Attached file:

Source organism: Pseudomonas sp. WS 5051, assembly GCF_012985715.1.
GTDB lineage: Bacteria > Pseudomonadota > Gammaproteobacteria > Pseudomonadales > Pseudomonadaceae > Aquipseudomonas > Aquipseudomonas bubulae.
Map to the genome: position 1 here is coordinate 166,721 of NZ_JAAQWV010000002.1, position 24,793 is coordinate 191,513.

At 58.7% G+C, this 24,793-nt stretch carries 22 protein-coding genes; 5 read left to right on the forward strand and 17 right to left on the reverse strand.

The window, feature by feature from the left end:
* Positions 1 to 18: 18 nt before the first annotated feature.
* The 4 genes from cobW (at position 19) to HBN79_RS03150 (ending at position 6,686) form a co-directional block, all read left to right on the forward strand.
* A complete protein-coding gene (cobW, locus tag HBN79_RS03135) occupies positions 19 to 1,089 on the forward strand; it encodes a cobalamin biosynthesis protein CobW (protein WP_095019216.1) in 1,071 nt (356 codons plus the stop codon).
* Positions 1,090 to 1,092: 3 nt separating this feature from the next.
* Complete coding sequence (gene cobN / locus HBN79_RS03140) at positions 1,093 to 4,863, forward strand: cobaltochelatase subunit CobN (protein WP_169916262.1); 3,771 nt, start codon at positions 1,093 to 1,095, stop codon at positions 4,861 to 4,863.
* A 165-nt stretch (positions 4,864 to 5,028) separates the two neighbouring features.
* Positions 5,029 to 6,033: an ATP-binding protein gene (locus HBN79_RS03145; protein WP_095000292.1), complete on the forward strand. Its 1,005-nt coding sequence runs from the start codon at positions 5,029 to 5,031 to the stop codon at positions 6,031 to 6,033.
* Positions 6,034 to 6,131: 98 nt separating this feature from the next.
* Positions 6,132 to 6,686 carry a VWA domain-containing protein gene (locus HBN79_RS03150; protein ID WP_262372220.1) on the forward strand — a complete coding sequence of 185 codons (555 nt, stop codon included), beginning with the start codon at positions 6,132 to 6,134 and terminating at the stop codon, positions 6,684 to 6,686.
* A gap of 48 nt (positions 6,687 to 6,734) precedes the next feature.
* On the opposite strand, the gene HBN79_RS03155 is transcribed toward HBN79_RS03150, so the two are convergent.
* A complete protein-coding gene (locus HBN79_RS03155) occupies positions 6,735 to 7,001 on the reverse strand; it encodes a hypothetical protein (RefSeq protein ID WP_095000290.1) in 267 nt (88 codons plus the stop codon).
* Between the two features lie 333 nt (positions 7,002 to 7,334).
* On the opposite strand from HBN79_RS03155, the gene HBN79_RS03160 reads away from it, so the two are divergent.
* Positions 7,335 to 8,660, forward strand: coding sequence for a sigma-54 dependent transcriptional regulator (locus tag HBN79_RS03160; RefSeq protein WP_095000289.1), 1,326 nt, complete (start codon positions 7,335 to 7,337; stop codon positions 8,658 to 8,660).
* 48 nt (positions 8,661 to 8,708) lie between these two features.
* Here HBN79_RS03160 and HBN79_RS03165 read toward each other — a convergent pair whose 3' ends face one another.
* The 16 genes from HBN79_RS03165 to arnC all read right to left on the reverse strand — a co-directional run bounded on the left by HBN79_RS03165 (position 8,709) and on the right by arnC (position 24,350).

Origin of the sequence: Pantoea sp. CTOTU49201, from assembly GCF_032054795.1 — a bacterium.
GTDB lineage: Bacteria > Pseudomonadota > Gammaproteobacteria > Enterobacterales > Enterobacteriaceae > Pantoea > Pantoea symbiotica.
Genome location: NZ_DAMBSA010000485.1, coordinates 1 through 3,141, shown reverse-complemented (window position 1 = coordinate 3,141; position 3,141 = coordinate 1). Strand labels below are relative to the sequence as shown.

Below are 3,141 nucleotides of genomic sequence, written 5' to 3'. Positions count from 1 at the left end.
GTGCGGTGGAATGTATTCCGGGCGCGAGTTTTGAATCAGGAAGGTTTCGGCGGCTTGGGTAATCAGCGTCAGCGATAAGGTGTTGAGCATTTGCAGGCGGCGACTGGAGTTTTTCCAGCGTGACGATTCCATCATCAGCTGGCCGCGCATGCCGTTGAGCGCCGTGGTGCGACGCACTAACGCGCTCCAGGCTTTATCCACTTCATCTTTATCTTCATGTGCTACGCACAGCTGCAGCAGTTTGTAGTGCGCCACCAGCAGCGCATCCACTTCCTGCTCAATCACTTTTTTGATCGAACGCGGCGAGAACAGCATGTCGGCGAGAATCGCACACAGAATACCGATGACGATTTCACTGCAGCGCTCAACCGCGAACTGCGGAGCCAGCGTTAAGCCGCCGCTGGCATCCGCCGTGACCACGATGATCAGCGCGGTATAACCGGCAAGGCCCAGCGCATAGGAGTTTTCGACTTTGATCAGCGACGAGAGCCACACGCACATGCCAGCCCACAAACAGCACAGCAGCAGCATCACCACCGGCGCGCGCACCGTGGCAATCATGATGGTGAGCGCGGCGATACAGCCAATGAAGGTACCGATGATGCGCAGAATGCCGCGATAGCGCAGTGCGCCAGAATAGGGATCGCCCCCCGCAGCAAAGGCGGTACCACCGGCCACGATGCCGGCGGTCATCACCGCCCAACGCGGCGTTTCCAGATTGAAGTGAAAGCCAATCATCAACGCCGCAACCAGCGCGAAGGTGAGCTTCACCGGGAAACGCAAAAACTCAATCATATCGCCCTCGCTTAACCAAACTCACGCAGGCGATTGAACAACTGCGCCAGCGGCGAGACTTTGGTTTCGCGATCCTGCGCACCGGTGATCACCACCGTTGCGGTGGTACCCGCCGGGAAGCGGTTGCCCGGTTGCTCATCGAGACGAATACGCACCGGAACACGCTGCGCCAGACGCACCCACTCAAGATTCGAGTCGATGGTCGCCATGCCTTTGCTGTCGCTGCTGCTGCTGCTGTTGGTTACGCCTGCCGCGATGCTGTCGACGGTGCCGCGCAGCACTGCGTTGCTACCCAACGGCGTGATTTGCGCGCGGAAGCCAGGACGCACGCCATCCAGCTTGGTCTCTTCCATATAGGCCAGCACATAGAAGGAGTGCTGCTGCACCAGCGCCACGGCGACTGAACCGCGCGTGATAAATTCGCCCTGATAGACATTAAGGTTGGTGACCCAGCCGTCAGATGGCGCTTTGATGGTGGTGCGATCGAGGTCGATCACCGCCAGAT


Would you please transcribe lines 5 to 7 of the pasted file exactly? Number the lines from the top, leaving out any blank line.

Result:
The window, feature by feature from the left end:
* Positions 1 to 18: 18 nt before the first annotated feature.
* The 4 genes from cobW (at position 19) to HBN79_RS03150 (ending at position 6,686) form a co-directional block, all read left to right on the forward strand.